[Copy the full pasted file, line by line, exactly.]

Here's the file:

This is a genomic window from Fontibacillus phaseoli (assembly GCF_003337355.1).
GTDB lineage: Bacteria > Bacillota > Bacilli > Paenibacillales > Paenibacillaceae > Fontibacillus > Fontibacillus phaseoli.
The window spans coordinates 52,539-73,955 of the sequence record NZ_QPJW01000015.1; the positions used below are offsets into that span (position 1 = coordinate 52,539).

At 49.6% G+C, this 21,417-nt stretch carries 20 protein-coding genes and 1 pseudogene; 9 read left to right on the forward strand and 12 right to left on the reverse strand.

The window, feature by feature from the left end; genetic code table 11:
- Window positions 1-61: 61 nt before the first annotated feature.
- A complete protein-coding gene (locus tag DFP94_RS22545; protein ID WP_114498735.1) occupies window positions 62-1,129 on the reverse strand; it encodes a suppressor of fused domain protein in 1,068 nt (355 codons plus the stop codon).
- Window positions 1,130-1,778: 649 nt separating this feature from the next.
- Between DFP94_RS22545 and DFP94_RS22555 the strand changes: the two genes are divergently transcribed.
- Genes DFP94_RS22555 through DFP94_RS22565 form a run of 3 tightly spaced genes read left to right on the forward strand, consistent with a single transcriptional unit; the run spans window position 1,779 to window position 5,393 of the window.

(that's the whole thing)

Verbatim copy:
This is a genomic window from Fontibacillus phaseoli (assembly GCF_003337355.1).
GTDB lineage: Bacteria > Bacillota > Bacilli > Paenibacillales > Paenibacillaceae > Fontibacillus > Fontibacillus phaseoli.
The window spans coordinates 52,539-73,955 of the sequence record NZ_QPJW01000015.1; the positions used below are offsets into that span (position 1 = coordinate 52,539).

At 49.6% G+C, this 21,417-nt stretch carries 20 protein-coding genes and 1 pseudogene; 9 read left to right on the forward strand and 12 right to left on the reverse strand.

The window, feature by feature from the left end; genetic code table 11:
- Window positions 1-61: 61 nt before the first annotated feature.
- A complete protein-coding gene (locus tag DFP94_RS22545; protein ID WP_114498735.1) occupies window positions 62-1,129 on the reverse strand; it encodes a suppressor of fused domain protein in 1,068 nt (355 codons plus the stop codon).
- Window positions 1,130-1,778: 649 nt separating this feature from the next.
- Between DFP94_RS22545 and DFP94_RS22555 the strand changes: the two genes are divergently transcribed.
- Genes DFP94_RS22555 through DFP94_RS22565 form a run of 3 tightly spaced genes read left to right on the forward strand, consistent with a single transcriptional unit; the run spans window position 1,779 to window position 5,393 of the window.